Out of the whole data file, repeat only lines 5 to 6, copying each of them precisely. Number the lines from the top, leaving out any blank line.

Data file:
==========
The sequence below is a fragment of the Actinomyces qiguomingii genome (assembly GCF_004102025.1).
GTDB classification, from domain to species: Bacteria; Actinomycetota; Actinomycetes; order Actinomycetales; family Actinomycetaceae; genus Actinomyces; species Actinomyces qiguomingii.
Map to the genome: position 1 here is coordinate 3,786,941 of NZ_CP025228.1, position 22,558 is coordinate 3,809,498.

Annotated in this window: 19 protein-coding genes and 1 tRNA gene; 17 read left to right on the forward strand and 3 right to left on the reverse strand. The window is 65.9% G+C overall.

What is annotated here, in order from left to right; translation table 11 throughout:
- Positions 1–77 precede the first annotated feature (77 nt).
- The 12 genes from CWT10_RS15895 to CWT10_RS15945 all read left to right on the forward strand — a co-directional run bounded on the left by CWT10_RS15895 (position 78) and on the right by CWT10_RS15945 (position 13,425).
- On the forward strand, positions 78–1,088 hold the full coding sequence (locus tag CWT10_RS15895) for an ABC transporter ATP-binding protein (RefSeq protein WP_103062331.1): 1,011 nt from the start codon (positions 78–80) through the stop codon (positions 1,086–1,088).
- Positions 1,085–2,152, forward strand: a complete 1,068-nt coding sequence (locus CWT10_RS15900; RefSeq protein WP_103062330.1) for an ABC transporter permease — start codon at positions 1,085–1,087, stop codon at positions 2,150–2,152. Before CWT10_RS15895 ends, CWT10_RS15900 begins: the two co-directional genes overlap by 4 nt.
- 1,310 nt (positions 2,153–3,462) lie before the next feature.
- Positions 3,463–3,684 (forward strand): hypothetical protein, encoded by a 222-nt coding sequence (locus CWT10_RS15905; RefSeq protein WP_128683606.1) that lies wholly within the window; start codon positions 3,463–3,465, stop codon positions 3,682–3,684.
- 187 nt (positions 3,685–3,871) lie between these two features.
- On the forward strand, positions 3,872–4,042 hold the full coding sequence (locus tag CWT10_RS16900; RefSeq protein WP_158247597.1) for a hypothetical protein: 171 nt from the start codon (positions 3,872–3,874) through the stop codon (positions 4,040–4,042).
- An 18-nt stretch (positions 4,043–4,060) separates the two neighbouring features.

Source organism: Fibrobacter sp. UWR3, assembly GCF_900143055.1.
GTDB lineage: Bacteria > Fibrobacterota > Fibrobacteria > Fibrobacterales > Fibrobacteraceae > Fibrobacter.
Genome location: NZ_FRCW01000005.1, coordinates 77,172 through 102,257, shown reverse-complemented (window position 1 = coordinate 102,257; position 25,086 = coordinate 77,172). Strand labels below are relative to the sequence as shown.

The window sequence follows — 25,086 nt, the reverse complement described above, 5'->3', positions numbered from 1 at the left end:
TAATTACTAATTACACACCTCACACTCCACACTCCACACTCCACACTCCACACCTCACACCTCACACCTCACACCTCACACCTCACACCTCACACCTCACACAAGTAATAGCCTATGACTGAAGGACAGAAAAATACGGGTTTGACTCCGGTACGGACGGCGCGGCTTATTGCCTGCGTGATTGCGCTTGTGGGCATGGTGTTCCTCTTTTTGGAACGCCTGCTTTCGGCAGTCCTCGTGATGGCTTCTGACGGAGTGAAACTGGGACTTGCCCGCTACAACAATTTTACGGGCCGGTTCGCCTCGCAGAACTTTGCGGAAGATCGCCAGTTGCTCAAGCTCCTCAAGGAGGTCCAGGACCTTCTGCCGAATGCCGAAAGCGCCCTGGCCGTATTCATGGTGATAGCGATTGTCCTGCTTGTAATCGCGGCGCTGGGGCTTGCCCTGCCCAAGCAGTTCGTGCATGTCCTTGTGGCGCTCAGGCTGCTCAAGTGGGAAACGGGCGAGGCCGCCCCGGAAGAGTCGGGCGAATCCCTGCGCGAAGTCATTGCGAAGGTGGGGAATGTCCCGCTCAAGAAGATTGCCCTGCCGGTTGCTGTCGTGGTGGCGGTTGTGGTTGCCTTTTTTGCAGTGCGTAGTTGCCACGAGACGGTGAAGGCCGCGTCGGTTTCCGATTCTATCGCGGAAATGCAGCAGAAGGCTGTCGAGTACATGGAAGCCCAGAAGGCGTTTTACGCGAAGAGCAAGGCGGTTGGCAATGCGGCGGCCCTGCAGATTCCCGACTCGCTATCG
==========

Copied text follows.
What is annotated here, in order from left to right; translation table 11 throughout:
- Positions 1–77 precede the first annotated feature (77 nt).